You were in your head, I'd love to do this, but you know, the entry level rules just getting coffee and what would it actually look like to enter that space? And you could have just stopped there, right? And been like, well, it's, you know, I don't wanna do that stuff, right? And, and so I don't, you know, I'm not gonna explore it further.
But by having conversations you can actually address those fears and concerns. And what you realized was, oh, actually, I can actually see how the path through is possible. So I love that.
Nick: Yeah. And the thing you realized too, People love talking about what they do, so I'm lucky in that, I'm not one to, to have much hesitation in reaching out to, to someone out of the blue to, to strike up a conversation. But I know folks that do, and what I would say to them is that people love to talk about themselves. They love to talk about what they do. At times, the hard part is sifting through, you know, what's real and what's, you know, what have they, they've blown up a little bit more, but, but yeah, folks are always open to having those conversations and the more of 'em you have, the more you can begin to recognize like, what about a certain industry company role excites you? What doesn't excite you? So I enjoyed the process of reaching out to people. And I know it can be daunting, but it yeah, it was, I had a weird enjoyment for it.
Anne: I know, I love that. And I think you are someone who is naturally really good at it, which is why you're in business development and have been in sales and hearing you know, what you're reiterating is stuff that I say to my clients all the time, people that are more hesitant about those conversations, it's that people love talking about themselves. It's flattering, right? Think about if someone's ever asked you, Ooh, can you gimme some advice about your career, you know, I, I'm 10 years behind you and I, I wanna try and get there.
I mean, it's an honor to be asked to, to think that I've been successful enough, that I'm a model enough for someone to wanna spend time or to want to get my advice. So, yeah. That's a great example. It's a good reminder to everyone. What do you think was either the hardest part or the most unexpected part of the process?
Nick: I'd say the hardest part is, there's no set timeline on how long this process will take. It's not like a football game where, you know, it's four 15 minute quarters, maybe a bit of OT, but like, you know when the game's gonna finish. You know, that's not the case when you're trying to make a career pivot or, or search for that dream job.
So I think that's the, the hardest part is just keeping that consistent focus over time and ensuring that you're allocating a couple hours a week, you know, a bit of time after work every day to set up those conversations. To do that follow up because, much like someone who's going to the gym on a gym plan. You don't, you don't just grow muscles overnight, like it's something that happens through that, just consistent commitment to going to the gym. And I think this process is very similar, in that regard where you know, you're not gonna one day to the next see that immediate result, or at least not in my case, have that, that one aha moment.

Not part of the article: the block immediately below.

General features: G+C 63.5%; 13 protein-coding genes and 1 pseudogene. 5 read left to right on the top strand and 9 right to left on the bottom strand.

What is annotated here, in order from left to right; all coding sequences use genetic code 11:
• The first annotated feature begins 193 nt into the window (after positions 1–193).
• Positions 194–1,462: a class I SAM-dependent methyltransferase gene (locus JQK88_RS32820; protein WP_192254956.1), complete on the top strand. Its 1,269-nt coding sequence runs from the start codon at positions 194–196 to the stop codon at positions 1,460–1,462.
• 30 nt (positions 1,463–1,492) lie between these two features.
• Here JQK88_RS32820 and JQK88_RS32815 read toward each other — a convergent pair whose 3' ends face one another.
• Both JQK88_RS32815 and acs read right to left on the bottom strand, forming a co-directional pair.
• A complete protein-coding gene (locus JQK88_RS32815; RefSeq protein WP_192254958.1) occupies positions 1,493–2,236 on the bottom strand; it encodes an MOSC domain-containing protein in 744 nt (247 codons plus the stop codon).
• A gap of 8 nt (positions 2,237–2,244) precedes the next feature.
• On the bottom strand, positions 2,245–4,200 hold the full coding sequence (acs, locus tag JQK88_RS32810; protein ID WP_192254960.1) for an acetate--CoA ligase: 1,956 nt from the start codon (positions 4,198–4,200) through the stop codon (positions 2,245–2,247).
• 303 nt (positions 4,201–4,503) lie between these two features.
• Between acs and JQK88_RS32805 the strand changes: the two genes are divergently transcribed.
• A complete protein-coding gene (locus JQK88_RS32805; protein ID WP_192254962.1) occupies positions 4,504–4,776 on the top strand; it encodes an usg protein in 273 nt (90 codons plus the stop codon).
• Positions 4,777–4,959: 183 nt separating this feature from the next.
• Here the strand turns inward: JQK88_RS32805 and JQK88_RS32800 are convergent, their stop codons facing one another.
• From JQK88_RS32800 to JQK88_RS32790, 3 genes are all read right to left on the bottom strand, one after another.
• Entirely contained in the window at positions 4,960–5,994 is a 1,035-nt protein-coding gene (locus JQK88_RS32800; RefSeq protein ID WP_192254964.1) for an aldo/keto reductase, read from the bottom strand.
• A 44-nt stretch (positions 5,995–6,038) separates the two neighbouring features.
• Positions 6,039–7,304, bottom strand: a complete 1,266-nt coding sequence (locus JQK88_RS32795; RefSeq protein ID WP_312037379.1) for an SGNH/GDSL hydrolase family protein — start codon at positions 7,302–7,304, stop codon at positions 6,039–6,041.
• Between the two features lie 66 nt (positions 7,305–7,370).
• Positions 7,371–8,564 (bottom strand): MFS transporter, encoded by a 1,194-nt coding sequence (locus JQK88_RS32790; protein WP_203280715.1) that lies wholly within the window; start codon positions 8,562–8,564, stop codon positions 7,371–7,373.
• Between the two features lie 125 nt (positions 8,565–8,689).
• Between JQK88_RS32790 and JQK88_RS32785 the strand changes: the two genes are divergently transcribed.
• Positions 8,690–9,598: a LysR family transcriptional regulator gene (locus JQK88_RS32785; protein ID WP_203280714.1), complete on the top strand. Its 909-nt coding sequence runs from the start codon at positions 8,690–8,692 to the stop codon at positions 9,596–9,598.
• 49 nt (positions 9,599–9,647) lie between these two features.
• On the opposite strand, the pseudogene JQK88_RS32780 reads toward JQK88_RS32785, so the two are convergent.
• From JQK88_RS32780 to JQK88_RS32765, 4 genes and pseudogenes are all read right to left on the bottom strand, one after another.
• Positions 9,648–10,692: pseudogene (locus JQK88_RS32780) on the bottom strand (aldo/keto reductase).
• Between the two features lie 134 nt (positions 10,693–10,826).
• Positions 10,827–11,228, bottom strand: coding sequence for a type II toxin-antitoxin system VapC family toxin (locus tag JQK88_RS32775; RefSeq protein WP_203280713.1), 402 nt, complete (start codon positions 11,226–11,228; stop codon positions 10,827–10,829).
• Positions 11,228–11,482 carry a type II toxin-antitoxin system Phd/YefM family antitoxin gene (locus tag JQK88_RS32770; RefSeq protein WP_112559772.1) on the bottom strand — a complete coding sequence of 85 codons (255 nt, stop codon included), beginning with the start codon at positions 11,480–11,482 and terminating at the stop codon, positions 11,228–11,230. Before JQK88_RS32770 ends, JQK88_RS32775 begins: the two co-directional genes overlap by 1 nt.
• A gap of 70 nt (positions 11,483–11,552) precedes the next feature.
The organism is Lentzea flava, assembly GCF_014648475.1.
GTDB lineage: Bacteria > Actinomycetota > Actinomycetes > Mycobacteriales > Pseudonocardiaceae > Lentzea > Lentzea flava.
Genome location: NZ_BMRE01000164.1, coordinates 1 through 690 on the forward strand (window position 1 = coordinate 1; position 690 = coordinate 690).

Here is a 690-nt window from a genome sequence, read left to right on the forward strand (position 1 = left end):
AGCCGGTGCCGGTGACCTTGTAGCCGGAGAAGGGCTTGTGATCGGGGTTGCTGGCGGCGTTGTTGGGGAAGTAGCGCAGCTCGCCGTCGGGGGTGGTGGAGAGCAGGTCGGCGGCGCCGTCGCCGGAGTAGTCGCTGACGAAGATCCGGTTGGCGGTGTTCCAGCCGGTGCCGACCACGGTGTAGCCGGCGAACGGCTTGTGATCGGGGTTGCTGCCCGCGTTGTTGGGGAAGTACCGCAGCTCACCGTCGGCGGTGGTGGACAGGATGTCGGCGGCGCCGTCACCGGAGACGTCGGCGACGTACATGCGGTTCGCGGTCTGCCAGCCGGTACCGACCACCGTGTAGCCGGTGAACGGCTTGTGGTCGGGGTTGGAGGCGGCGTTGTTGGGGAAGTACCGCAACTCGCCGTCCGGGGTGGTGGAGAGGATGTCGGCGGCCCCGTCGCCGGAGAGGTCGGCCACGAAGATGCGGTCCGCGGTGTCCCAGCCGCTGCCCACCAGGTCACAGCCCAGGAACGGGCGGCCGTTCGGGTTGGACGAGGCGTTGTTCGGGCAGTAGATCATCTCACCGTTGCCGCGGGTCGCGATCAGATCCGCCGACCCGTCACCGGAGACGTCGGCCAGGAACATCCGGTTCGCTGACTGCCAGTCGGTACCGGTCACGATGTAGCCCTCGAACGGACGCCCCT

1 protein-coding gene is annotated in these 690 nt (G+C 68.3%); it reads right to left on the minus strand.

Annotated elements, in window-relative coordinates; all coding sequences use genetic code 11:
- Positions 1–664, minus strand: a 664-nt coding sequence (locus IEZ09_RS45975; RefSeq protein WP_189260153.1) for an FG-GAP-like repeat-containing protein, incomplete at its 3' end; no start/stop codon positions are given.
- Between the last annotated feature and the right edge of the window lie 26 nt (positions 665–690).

But it comes as a result of just doing the right things consistently over time. And honestly, I think that's part of where our work together was so helpful and just, you know, knowing that we would meet on a weekly basis. That's, that, is that opportunity to check in on what have I done over the past week and, and sort of measure those little incremental steps that have been taken along the way.
Because I think it can be easy without that guidance and without having those regular touchpoints to just get sort of lost in the abyss of, of the, the search process. So that, that's, for me at least, what, what I found to be the most challenging bit was yeah, not knowing where the finish line was.
Anne: Yeah. I think part of this is about learning how to be comfortable with ambiguity and learning how to be comfortable with uncomfortable feelings in general and I'd love for you to talk about if there's any other, I think we did some work on, on feelings that you've talked about before, but you know, I think that's a big part.
You know, let me take a step back for a second. This work is about strengthening the foundation, right? That there's kind of these foundational concepts that if you can really understand and apply, you know, will help you bring your career and life into alignment and just make you feel more energized overall.
So I'm curious, you know, from a mindset or feeling perspective, you know what, what was interesting to you about the process and is there anything you're taking into your life now that you use regularly from that work?
Nick: Yeah, the biggest realization is that there is this inextricable length between work and life.
You know, you can't just neatly compartmentalize one or the other, like naturally elements of both are gonna spill into the other bucket. So a lot of what we'd done, and part of what I didn't even consider, you know, something I really needed going in was this, the, the more like emotional side of things.